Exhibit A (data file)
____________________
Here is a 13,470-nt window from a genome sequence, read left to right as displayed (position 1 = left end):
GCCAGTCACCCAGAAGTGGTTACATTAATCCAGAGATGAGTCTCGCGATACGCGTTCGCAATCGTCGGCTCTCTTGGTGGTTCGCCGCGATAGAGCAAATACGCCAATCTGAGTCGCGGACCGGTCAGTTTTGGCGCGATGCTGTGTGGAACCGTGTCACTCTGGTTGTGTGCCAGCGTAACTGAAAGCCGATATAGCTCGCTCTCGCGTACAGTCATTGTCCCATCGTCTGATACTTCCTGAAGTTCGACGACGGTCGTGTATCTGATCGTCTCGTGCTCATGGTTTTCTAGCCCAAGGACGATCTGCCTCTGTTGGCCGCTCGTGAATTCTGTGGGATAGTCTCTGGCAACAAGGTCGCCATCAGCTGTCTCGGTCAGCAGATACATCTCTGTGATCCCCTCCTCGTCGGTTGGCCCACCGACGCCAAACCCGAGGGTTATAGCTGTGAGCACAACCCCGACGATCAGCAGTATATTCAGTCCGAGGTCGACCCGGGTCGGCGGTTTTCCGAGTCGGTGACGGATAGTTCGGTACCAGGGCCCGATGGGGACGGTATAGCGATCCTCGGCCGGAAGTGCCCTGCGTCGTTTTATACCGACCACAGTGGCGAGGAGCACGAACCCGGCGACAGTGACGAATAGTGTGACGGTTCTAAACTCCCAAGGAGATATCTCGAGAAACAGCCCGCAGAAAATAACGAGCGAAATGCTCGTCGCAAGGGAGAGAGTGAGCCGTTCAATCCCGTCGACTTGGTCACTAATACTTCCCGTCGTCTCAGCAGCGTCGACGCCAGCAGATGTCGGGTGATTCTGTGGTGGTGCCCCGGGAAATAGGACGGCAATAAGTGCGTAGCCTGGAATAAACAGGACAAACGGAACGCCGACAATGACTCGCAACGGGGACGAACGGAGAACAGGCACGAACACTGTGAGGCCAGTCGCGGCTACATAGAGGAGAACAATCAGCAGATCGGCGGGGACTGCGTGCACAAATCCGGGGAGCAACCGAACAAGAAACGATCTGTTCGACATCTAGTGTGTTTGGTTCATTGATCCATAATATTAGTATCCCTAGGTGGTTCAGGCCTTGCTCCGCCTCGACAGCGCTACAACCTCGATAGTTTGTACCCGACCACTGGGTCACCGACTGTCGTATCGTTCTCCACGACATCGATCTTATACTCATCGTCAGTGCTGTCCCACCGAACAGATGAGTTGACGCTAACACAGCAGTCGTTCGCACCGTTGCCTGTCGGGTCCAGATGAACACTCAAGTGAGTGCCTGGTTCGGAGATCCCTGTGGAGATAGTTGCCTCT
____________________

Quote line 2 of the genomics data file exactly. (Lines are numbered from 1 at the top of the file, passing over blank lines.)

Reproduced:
GCCAGTCACCCAGAAGTGGTTACATTAATCCAGAGATGAGTCTCGCGATACGCGTTCGCAATCGTCGGCTCTCTTGGTGGTTCGCCGCGATAGAGCAAATACGCCAATCTGAGTCGCGGACCGGTCAGTTTTGGCGCGATGCTGTGTGGAACCGTGTCACTCTGGTTGTGTGCCAGCGTAACTGAAAGCCGATATAGCTCGCTCTCGCGTACAGTCATTGTCCCATCGTCTGATACTTCCTGAAGTTCGACGACGGTCGTGTATCTGATCGTCTCGTGCTCATGGTTTTCTAGCCCAAGGACGATCTGCCTCTGTTGGCCGCTCGTGAATTCTGTGGGATAGTCTCTGGCAACAAGGTCGCCATCAGCTGTCTCGGTCAGCAGATACATCTCTGTGATCCCCTCCTCGTCGGTTGGCCCACCGACGCCAAACCCGAGGGTTATAGCTGTGAGCACAACCCCGACGATCAGCAGTATATTCAGTCCGAGGTCGACCCGGGTCGGCGGTTTTCCGAGTCGGTGACGGATAGTTCGGTACCAGGGCCCGATGGGGACGGTATAGCGATCCTCGGCCGGAAGTGCCCTGCGTCGTTTTATACCGACCACAGTGGCGAGGAGCACGAACCCGGCGACAGTGACGAATAGTGTGACGGTTCTAAACTCCCAAGGAGATATCTCGAGAAACAGCCCGCAGAAAATAACGAGCGAAATGCTCGTCGCAAGGGAGAGAGTGAGCCGTTCAATCCCGTCGACTTGGTCACTAATACTTCCCGTCGTCTCAGCAGCGTCGACGCCAGCAGATGTCGGGTGATTCTGTGGTGGTGCCCCGGGAAATAGGACGGCAATAAGTGCGTAGCCTGGAATAAACAGGACAAACGGAACGCCGACAATGACTCGCAACGGGGACGAACGGAGAACAGGCACGAACACTGTGAGGCCAGTCGCGGCTACATAGAGGAGAACAATCAGCAGATCGGCGGGGACTGCGTGCACAAATCCGGGGAGCAACCGAACAAGAAACGATCTGTTCGACATCTAGTGTGTTTGGTTCATTGATCCATAATATTAGTATCCCTAGGTGGTTCAGGCCTTGCTCCGCCTCGACAGCGCTACAACCTCGATAGTTTGTACCCGACCACTGGGTCACCGACTGTCGTATCGTTCTCCACGACATCGATCTTATACTCATCGTCAGTGCTGTCCCACCGAACAGATGAGTTGACGCTAACACAGCAGTCGTTCGCACCGTTGCCTGTCGGGTCCAGATGAACACTCAAGTGAGTGCCTGGTTCGGAGATCCCTGTGGAGATAGTTGCCTCT